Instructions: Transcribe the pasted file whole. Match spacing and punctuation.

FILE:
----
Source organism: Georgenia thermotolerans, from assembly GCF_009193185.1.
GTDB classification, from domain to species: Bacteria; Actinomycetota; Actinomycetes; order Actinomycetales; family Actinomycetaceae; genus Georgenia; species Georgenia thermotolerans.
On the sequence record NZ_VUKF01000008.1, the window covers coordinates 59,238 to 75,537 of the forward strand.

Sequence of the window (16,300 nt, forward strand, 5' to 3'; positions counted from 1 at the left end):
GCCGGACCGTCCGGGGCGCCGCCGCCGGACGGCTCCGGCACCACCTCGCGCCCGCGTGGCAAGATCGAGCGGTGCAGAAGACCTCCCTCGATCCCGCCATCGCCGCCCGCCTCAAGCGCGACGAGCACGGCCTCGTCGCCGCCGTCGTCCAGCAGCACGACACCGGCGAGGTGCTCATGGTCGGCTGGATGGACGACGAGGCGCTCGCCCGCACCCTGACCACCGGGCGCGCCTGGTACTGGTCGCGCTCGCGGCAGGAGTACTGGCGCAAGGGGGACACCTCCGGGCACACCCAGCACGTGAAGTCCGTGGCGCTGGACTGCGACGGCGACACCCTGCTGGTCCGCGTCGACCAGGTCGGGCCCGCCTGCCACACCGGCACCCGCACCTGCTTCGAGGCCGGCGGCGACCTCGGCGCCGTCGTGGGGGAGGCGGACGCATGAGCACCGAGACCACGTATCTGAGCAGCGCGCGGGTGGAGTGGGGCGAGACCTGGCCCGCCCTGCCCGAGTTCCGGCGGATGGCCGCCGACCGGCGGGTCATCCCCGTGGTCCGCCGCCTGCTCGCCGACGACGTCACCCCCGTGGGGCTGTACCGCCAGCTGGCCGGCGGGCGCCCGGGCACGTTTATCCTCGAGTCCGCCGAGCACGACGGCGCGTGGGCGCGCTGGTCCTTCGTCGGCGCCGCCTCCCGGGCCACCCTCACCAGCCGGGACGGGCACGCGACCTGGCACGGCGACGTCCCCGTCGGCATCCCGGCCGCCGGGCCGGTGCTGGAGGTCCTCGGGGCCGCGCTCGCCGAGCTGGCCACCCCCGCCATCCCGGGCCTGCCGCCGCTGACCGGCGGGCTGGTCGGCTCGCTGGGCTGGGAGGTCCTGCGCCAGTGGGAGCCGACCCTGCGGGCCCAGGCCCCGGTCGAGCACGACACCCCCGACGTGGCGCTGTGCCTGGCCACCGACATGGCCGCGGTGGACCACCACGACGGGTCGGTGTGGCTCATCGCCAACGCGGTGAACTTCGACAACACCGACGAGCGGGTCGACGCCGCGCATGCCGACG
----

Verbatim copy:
Source organism: Georgenia thermotolerans, from assembly GCF_009193185.1.
GTDB classification, from domain to species: Bacteria; Actinomycetota; Actinomycetes; order Actinomycetales; family Actinomycetaceae; genus Georgenia; species Georgenia thermotolerans.
On the sequence record NZ_VUKF01000008.1, the window covers coordinates 59,238 to 75,537 of the forward strand.

Sequence of the window (16,300 nt, forward strand, 5' to 3'; positions counted from 1 at the left end):
GCCGGACCGTCCGGGGCGCCGCCGCCGGACGGCTCCGGCACCACCTCGCGCCCGCGTGGCAAGATCGAGCGGTGCAGAAGACCTCCCTCGATCCCGCCATCGCCGCCCGCCTCAAGCGCGACGAGCACGGCCTCGTCGCCGCCGTCGTCCAGCAGCACGACACCGGCGAGGTGCTCATGGTCGGCTGGATGGACGACGAGGCGCTCGCCCGCACCCTGACCACCGGGCGCGCCTGGTACTGGTCGCGCTCGCGGCAGGAGTACTGGCGCAAGGGGGACACCTCCGGGCACACCCAGCACGTGAAGTCCGTGGCGCTGGACTGCGACGGCGACACCCTGCTGGTCCGCGTCGACCAGGTCGGGCCCGCCTGCCACACCGGCACCCGCACCTGCTTCGAGGCCGGCGGCGACCTCGGCGCCGTCGTGGGGGAGGCGGACGCATGAGCACCGAGACCACGTATCTGAGCAGCGCGCGGGTGGAGTGGGGCGAGACCTGGCCCGCCCTGCCCGAGTTCCGGCGGATGGCCGCCGACCGGCGGGTCATCCCCGTGGTCCGCCGCCTGCTCGCCGACGACGTCACCCCCGTGGGGCTGTACCGCCAGCTGGCCGGCGGGCGCCCGGGCACGTTTATCCTCGAGTCCGCCGAGCACGACGGCGCGTGGGCGCGCTGGTCCTTCGTCGGCGCCGCCTCCCGGGCCACCCTCACCAGCCGGGACGGGCACGCGACCTGGCACGGCGACGTCCCCGTCGGCATCCCGGCCGCCGGGCCGGTGCTGGAGGTCCTCGGGGCCGCGCTCGCCGAGCTGGCCACCCCCGCCATCCCGGGCCTGCCGCCGCTGACCGGCGGGCTGGTCGGCTCGCTGGGCTGGGAGGTCCTGCGCCAGTGGGAGCCGACCCTGCGGGCCCAGGCCCCGGTCGAGCACGACACCCCCGACGTGGCGCTGTGCCTGGCCACCGACATGGCCGCGGTGGACCACCACGACGGGTCGGTGTGGCTCATCGCCAACGCGGTGAACTTCGACAACACCGACGAGCGGGTCGACGCCGCGCATGCCGACG